When I was very young, I remember that I had lost some special toy. Today, I can’t tell you anything about it. But back then, whatever it was, that toy was the center of my universe.
My dad, of course, was helping me look. Yet, the more we opened cupboard doors and peered past piles of folded clothes, the more frustrated I became.
“Don’t worry,” my father assured me. “It’ll turn up eventually. It’ll just be in the last place you look.”
I remember stopping to look at my dad. I felt he was many things to that point in my life, but a soothsayer he was not. Obviously proud of his “dad joke,” my father just smiled at me: “Because once you find it, you don’t need to look any more.”
Sharing even that story here feels strange. Some of the best feedback I get from these columns is where I share something personal. One of my first interactions with former Councilwoman June Eisland, for example, is when she sought me out at some event to tell me how much she enjoyed the column I wrote for my dad on his 85th birthday.
But for me, I feel like people don’t want to read about my family, or even about me. I am coming up on four years working here in the Bronx, but I’m not from here. I didn’t grow up here. I can’t even say I spent most of my adult life here. I can count on one hand the number of times members of my immediate family have even been to New York City — combined.
Still, if you ever want to get a sense of who I am, there is only one place you can start: my family. And it’s a big one.
I have six brothers and sisters, and I’m the second-youngest. Most of my siblings are far older than me — some of them even having children of their own by the time I was born. So while it might seem like I grew up in a full household, for the most part, it was just my parents, my little sister Renee, and me.
My dad spent nearly 40 years welding railroad tracks together, while my mom worked multiple jobs so that Renee and I could at least feel like our family was almost middle class. Our house in a small paper mill town in Pennsylvania was a century old, and you were reminded of it every time the floor creaked under your feet.
On summer weekends, we would escape to a campground about 20 miles away where my parents had scraped together enough income for us to have an RV. Whenever my friends heard my family was going camping, they imagined us staying in tents and keeping warm by a campfire. But camping to us growing up was central air-conditioning and a nice soft bed, with a fire ring outside mostly for show.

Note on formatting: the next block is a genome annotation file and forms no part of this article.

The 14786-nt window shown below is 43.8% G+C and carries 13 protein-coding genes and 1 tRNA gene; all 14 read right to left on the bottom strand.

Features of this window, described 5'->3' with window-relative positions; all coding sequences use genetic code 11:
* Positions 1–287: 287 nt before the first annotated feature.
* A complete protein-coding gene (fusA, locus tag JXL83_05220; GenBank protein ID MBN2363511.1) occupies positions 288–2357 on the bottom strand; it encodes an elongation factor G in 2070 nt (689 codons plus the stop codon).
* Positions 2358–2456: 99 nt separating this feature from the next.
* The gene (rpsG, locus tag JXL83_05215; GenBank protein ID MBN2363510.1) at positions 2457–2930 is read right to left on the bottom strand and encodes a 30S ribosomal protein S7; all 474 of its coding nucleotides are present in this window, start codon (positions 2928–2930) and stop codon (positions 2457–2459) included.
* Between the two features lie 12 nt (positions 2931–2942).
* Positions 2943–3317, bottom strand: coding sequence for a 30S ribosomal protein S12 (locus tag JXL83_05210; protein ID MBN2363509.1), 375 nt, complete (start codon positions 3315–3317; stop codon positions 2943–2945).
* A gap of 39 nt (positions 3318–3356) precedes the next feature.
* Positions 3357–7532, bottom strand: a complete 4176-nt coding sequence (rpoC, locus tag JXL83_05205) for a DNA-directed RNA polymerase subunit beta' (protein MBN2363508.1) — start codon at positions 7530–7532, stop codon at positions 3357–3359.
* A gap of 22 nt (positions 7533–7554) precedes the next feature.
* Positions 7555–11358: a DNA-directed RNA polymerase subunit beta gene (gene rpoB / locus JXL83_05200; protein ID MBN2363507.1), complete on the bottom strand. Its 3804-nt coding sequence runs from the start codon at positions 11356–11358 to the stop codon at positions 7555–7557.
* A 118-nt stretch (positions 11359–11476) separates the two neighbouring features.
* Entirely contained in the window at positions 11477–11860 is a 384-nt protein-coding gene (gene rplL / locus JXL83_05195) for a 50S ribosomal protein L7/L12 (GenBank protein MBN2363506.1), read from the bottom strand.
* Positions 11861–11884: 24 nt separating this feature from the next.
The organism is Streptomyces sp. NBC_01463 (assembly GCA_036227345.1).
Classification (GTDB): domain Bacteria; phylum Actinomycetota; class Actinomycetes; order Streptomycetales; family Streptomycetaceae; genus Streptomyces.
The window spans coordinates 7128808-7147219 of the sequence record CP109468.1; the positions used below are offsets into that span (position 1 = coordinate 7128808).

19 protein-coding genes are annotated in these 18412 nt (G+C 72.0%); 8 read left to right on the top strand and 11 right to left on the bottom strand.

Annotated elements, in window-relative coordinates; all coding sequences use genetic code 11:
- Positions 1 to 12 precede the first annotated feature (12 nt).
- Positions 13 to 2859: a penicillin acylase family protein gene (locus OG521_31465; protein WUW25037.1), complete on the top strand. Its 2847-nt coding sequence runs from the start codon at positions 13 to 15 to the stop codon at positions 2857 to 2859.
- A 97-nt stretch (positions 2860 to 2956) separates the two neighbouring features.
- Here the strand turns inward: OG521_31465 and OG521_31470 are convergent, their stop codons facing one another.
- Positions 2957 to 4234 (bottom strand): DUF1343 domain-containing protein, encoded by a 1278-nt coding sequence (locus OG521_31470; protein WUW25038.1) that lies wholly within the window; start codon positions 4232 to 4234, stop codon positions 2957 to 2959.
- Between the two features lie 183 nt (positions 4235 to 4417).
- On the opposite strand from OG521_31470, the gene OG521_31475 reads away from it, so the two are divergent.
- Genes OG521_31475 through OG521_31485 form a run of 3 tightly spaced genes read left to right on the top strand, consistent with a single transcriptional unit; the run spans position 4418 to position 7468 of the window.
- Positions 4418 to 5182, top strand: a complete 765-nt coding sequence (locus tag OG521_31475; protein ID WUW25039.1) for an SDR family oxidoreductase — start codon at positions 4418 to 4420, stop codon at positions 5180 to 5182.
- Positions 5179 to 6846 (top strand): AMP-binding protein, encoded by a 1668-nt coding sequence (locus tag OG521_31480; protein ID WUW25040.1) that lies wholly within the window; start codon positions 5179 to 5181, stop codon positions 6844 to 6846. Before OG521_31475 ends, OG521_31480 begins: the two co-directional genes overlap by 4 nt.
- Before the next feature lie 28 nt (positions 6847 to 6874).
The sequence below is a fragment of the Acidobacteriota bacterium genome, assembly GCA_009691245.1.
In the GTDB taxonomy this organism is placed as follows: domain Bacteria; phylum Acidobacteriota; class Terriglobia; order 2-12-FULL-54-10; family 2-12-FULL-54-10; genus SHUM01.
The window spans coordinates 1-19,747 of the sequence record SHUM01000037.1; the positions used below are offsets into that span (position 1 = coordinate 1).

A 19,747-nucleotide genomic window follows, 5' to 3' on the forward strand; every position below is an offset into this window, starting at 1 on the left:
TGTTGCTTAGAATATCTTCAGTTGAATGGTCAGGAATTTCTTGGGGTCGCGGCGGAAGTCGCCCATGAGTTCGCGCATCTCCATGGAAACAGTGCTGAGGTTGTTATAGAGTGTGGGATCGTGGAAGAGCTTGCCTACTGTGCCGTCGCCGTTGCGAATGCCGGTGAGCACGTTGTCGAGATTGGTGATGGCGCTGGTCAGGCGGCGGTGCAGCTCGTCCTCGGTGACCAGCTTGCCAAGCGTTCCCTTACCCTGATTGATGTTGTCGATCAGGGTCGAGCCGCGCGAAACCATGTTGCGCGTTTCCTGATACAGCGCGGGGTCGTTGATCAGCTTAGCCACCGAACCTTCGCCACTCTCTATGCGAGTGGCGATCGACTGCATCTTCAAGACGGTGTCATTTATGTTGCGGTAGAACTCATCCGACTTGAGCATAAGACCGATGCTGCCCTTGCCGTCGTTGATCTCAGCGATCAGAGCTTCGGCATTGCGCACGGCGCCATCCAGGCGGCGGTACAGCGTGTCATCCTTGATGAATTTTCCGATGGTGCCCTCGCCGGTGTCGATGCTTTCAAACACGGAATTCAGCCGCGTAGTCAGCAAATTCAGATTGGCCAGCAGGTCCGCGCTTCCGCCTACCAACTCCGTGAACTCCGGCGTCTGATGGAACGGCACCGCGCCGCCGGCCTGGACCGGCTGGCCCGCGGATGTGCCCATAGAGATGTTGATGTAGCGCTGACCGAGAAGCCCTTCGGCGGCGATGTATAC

Moving to New York a few years back brought me about 500 miles closer to my mom and my little sister, along with her husband and two kids (who are now both teenagers). That made me very happy because I love all of them. But it also took me away from my dad, who still lived in Florida, and was the only reason why I stayed in that state as long as I did.
The coronavirus pandemic has been especially tough on my dad. His wife of 20 years has been in hospice, suffering dementia. The only way my dad can see my stepmother is occasional visits where he can talk to her through a fence. He rented a small trailer near the hospice facility with plans to ride a trike — an adult version of a tricycle — over to see her. But the Florida sun became too much for my dad — who is pushing 90 himself — so now he drives.
I won’t spend Thanksgiving with any of them this week, but don’t feel bad about that. I actually spent last week with all of them. In Pennsylvania. My mom. My dad. My sister. Even the kids.
Despite working on the railroad for so many years, before a couple weeks ago, my dad had never before rode a passenger train. And thanks to a four-hour delay outside of Jacksonville, my dad missed his Penn Station connection we were going to take together to Buffalo (and then ultimately to where I grew up in Pennsylvania), forcing him to spend a night in the city.
Some might see a missed connection as bad. But for me, it was a chance to show my father my adopted home, and why I love it so much. Where I work. Where I hang out. Even where I live.
As both my mom and dad grow older, I face the reality more and more there will come a point in my life when I don’t have them. I hope that is still many years away, but it makes me thankful to have them here now.
The coronavirus has been a reality check for many of us, forcing us to take stock, and to appreciate what we have — and what we could lose. I know the luxury of having my mom, my dad, my sister Renee, and my other siblings and extended family in my life is one that not everyone has. And it’s a luxury I intend to never take for granted.
I hope you feel the same way. Whether you get together with your family in person, or find ways to connect through the power of technology, don’t focus on what divides us, but what brings us together. It’s something we’ll also need to extend as we enter a new year, and new possibilities — including one, hopefully, without this albatross of a pandemic.
My dad may have had his tried and true words of wisdom, but he has no monopoly on them. My mom has her words, too, especially when I needed it the most. Like when I blew up my entire career path of becoming a lawyer all because I insisted upon answering this calling to journalism.
“Don’t ever regret doing what you love,” my mom told me. “Life is too short to never be happy.”
The author is the editor of The Riverdale Press.